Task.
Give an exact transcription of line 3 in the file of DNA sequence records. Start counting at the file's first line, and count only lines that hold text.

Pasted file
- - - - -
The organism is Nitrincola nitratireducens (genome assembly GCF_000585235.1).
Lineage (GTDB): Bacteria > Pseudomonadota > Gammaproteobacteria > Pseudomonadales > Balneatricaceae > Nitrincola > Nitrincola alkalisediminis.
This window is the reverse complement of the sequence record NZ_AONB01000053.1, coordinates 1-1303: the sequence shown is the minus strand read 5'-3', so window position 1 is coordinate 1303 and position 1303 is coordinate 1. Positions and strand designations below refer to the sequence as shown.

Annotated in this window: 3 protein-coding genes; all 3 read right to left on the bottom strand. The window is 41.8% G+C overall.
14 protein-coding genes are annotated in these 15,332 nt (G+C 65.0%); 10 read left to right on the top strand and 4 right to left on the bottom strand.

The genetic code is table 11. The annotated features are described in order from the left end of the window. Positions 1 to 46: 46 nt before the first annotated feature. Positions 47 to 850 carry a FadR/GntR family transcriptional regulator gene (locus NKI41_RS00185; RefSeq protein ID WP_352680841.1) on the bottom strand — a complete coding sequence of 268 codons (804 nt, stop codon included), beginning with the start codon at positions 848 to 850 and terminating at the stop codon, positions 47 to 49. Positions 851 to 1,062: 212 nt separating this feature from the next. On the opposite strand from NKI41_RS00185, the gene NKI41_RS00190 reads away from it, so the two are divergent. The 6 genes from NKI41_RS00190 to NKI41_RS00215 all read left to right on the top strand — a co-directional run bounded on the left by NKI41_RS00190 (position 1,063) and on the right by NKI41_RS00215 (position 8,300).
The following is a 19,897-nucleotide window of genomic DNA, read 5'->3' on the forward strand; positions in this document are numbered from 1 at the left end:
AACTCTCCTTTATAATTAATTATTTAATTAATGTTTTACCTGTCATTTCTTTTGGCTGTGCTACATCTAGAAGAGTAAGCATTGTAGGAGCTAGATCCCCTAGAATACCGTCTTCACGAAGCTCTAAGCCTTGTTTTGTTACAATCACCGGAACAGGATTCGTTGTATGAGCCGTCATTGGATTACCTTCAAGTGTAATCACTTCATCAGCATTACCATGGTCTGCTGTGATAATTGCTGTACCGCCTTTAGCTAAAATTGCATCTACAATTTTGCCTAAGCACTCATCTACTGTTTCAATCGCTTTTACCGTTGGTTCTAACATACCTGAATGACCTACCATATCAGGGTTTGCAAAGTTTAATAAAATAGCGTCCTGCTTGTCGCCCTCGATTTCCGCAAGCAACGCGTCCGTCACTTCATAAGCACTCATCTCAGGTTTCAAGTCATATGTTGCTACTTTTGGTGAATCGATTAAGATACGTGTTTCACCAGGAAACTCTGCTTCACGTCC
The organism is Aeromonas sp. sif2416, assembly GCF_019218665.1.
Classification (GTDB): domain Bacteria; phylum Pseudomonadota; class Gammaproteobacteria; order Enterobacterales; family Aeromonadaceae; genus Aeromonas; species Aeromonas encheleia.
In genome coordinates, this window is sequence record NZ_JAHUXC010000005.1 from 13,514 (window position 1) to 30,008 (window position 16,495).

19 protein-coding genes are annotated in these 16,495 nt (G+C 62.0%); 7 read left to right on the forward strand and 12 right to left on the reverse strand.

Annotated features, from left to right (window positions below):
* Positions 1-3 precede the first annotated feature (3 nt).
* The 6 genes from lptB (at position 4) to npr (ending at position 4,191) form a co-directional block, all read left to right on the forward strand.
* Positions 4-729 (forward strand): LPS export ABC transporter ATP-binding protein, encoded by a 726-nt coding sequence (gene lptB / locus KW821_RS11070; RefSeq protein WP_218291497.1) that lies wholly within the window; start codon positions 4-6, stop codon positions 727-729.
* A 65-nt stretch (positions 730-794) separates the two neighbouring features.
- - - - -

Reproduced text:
This window is the reverse complement of the sequence record NZ_AONB01000053.1, coordinates 1-1303: the sequence shown is the minus strand read 5'-3', so window position 1 is coordinate 1303 and position 1303 is coordinate 1. Positions and strand designations below refer to the sequence as shown.